In seeking to find Mary’s actual baptismal record (which he thinks he has with the revelation also of the ‘Margaret’ moniker) and with his reliance on Richmond’s testimony we see James Mackay’s attempt to breathe new life into the rather frozen legend. This in itself is a worthwhile instinct. Along this trajectory, however, he is much accurate when he investigates the evidence surrounding Mary Campbell’s grave. This was dug up in 1920 and because the boards of an infant’s coffin were found there (a decade later) Catherine Carswell stated definitively that Mary had either been pregnant with or gave birth to Burns’s child as she died. Again: an entirely ‘new-fangled’ claim without any contemporary corroboration. It is also a doubtful one, not least because many people were often to be found in the one grave and not least at a time when infant mortality was very high and expensive grave space at a premium. Not long after and in response to Carswell’s biography, testimony even emerged (as reported in the Campeltown Courier) from descendants of the family whose baby had been placed in the grave, which was certainly not, if this was accurate, the child of either Robert or Mary.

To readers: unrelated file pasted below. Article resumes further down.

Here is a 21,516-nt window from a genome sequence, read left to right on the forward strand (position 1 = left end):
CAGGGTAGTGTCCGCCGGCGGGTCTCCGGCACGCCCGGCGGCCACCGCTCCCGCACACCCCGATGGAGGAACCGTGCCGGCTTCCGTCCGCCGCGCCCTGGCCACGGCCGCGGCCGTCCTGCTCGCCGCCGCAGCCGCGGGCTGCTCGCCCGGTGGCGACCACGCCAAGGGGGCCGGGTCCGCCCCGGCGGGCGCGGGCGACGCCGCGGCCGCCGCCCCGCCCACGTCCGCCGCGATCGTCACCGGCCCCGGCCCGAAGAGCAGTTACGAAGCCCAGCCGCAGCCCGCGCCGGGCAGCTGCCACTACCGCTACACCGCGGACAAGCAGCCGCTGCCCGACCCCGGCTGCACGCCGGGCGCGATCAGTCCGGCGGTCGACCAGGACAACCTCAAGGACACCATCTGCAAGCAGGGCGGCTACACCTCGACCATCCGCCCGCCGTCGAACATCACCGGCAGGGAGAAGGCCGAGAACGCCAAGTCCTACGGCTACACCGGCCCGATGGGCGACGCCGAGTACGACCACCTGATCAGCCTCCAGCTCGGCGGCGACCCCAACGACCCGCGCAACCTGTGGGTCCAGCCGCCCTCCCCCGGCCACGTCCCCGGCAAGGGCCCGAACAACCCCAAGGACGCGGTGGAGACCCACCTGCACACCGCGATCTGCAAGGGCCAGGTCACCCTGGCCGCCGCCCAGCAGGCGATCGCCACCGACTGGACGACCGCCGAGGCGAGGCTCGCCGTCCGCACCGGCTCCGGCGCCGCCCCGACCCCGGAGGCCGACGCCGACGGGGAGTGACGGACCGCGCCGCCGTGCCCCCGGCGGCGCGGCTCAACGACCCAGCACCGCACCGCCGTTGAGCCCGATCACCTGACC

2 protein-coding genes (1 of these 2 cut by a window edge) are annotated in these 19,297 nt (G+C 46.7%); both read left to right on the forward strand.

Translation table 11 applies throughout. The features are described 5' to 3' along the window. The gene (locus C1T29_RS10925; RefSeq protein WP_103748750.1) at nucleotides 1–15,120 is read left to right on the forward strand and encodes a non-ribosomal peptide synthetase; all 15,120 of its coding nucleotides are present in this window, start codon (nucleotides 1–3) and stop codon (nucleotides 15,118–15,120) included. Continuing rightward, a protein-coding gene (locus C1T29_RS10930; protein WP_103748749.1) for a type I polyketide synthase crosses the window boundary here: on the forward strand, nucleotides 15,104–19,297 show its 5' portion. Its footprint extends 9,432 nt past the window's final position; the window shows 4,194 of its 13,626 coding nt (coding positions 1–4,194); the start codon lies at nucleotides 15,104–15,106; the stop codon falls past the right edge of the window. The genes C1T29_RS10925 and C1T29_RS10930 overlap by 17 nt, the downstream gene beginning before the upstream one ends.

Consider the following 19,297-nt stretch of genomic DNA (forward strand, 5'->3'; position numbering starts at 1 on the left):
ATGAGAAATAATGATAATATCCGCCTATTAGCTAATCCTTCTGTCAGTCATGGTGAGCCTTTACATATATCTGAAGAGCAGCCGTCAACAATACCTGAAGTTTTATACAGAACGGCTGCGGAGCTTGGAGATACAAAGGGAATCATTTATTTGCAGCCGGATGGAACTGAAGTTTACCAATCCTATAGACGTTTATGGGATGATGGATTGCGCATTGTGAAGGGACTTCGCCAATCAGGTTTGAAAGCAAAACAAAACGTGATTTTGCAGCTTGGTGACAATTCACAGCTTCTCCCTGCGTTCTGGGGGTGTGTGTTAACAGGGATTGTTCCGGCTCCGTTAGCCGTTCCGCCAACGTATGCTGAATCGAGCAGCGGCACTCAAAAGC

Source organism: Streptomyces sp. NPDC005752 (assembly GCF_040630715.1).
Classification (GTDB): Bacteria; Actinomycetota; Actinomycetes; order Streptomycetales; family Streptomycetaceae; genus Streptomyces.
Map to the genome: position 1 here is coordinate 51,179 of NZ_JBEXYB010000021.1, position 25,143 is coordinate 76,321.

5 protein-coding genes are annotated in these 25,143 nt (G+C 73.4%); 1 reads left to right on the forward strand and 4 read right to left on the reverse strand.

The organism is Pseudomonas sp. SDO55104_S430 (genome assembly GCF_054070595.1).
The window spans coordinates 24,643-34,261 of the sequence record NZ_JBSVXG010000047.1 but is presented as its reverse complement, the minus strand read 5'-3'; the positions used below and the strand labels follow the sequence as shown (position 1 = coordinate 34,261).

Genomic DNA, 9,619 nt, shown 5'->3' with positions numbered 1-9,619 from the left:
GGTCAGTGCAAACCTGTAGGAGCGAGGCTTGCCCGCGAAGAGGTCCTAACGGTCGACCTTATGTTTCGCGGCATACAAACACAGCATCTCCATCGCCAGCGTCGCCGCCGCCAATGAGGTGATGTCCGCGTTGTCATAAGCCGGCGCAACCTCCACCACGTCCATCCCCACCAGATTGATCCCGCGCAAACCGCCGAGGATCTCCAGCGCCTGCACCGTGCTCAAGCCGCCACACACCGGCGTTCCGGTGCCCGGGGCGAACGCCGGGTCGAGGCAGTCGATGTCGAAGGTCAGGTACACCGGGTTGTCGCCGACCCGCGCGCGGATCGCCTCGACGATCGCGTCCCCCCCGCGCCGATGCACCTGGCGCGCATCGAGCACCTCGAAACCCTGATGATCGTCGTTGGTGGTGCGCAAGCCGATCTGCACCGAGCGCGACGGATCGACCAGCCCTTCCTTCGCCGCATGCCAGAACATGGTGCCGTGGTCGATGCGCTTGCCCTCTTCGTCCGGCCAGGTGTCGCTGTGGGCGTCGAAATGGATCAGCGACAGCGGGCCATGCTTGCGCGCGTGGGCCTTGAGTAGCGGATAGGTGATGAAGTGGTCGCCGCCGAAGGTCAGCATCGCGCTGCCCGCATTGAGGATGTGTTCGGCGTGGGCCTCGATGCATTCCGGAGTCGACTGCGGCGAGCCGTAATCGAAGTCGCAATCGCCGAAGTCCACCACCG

So, what is the evidence for the canonical story of Burns & Mary Campbell? Well, that which we’ve covered already: Cromek’s testimony tacitly accepted by contemporaries and family members (both the Burns & the Campbells), the note itself, which he was the first to publish. And this is undoubtedly in Burns’s hand and from the interleaved Scots Musical Museum.  We should also note something about the relationship of Burns to Robert Riddell to whom he gifted the interleaved SMM. This was intended as a private gift to a highly trusted and confidential friend. The note is Burns entrusting to Riddell an intimate secret about his life that he didn’t intend to be widely broadcast in his lifetime or perhaps ever. This is also strongly suggestive that we are dealing with ‘the truth’. Other bits of evidence would be impressive in a court of law. To wit, Burns’s sister Isobel recalling how Burns received a letter in late 1786 (that’s as precise as she could be), and looked in agony as he read this, quickly leaving the room. Isobel was in no doubt that this was the epistle informing Burns of Mary’s death from – quote - ‘a malignant fever  [that] hurried my dear girl to the grave in a few days before I could even hear of her illness’, words that now since 2010, we know to be, without any doubt, those written by Burns himself. Also, in one of several breaches with his great confidante Mrs Dunlop in July 1789 he says, in response to a very cold letter from her that Mrs Dunlop’s epistle has given him ‘more pain’ than any letter he had ever received, ‘one excepted’. The best logic, accepted by most Burns scholars, is that Burns here refers to the (now lost) letter of 1786 telling him of Mary’s demise. Not impossible that this could turn up, though it is quite likely that Burns destroys this letter. Something that biographers have not emphasised enough is that Burns himself is discreet about Mary Campbell; for personal reasons of discretion and also probably for the sake of the Campbell family. Burns is aware from early on that he has a certain notoriety. He is attacked for impiety and also over his sexual mores. He does not entirely help himself, of course, by defiantly boasting about his sexual prowess in some poems and songs that enjoyed quite wide private circulation.